“To that end, we will work with plaintiff’s counsel with the goal of moving forward with certification of the Xavier Moushoom and Jeremy Meawasige v. The Attorney General of Canada class action,” they said.

The class-action case was filed last March. Federal lawyers began negotiating with the plaintiffs’ lawyers earlier this fall.

Meanwhile, the human-rights tribunal decision came in September, ordering Ottawa to pay $40,000 for each First Nations child who was inappropriately taken away from his or her parents after 2006, as well as similar compensation to parents or grandparents who had their kids inappropriately removed, and for children who were denied essential services.

The Liberals announced during the election campaign they intended to appeal the ruling. Prime Minister Justin Trudeau said there wasn’t time for proper consultations and planning on how to distribute the money by the Dec. 10 deadline imposed by the tribunal.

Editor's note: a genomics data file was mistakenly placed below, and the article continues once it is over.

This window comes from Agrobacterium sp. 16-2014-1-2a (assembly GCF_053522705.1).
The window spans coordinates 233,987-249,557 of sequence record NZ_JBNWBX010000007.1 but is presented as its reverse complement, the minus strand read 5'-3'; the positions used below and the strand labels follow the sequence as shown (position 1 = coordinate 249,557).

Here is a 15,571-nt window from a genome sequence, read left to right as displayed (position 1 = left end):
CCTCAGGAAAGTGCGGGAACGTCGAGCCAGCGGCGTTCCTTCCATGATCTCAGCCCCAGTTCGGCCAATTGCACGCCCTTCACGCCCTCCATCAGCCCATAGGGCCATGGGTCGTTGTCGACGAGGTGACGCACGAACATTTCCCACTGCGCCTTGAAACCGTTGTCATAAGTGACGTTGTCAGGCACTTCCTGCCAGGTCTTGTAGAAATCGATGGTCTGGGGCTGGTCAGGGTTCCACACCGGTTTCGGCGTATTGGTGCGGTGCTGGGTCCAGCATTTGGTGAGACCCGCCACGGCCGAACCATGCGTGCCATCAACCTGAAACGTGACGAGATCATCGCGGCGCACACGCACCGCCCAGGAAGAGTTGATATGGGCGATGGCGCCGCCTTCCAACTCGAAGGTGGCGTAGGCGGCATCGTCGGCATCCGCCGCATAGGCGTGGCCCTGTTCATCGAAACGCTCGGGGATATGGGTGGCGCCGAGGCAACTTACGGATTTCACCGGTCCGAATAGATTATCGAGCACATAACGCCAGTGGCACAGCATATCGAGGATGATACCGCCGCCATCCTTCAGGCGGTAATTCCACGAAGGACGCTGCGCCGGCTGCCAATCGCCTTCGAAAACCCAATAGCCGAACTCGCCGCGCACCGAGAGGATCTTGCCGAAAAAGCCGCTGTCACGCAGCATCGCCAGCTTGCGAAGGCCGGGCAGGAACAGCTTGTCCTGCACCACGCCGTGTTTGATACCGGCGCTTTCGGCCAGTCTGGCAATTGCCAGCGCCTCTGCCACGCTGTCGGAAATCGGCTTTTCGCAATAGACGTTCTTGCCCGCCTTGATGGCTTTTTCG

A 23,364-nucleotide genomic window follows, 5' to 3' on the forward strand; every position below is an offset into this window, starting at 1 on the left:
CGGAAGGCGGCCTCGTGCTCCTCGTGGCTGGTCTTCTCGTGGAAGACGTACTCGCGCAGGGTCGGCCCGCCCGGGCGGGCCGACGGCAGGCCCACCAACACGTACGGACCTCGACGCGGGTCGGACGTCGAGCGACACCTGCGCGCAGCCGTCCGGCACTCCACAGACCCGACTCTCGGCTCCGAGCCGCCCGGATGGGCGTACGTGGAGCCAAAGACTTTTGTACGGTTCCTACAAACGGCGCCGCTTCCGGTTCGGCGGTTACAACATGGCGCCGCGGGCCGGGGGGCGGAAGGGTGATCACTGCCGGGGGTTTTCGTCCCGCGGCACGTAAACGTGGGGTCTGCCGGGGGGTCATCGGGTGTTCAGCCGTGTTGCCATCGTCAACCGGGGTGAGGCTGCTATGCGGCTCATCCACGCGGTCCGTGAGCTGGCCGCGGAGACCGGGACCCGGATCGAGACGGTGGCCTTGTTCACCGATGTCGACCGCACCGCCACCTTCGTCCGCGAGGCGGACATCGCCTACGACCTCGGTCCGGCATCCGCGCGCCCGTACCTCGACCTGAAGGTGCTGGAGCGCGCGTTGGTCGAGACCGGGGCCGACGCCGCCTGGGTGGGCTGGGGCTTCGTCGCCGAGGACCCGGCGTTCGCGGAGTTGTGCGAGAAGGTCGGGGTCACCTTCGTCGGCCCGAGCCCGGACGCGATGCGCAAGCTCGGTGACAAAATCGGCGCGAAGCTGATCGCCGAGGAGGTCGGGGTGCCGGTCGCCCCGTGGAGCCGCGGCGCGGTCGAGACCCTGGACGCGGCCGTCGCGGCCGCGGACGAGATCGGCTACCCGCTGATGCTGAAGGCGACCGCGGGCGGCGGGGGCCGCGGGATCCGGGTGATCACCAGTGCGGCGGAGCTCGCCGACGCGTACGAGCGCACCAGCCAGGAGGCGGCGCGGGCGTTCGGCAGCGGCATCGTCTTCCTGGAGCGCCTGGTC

The Assembly of First Nations estimates that 54,000 children and their parents could be eligible for payments, but which families would be covered must still be worked out in negotiation between the Assembly of First Nations (AFN) and the First Nations Child and Family Caring Society, which brought the original human-rights complaint in 2007.

In court Monday, lawyers representing the Caring Society, the AFN and the Nishnawbe Aski Nation took issue with the notion that Ottawa is appealing the tribunal’s decision because it wants to be more generous to Indigenous families hurt by Canada’s child welfare policies.

“It is simply straining credulity to suggest that the real problem with these decisions is that they don’t go far enough or that they’re not sufficiently inclusive. That isn’t the problem,” said lawyer Julian Falconer, representing the Nishnawbe Aski Nation.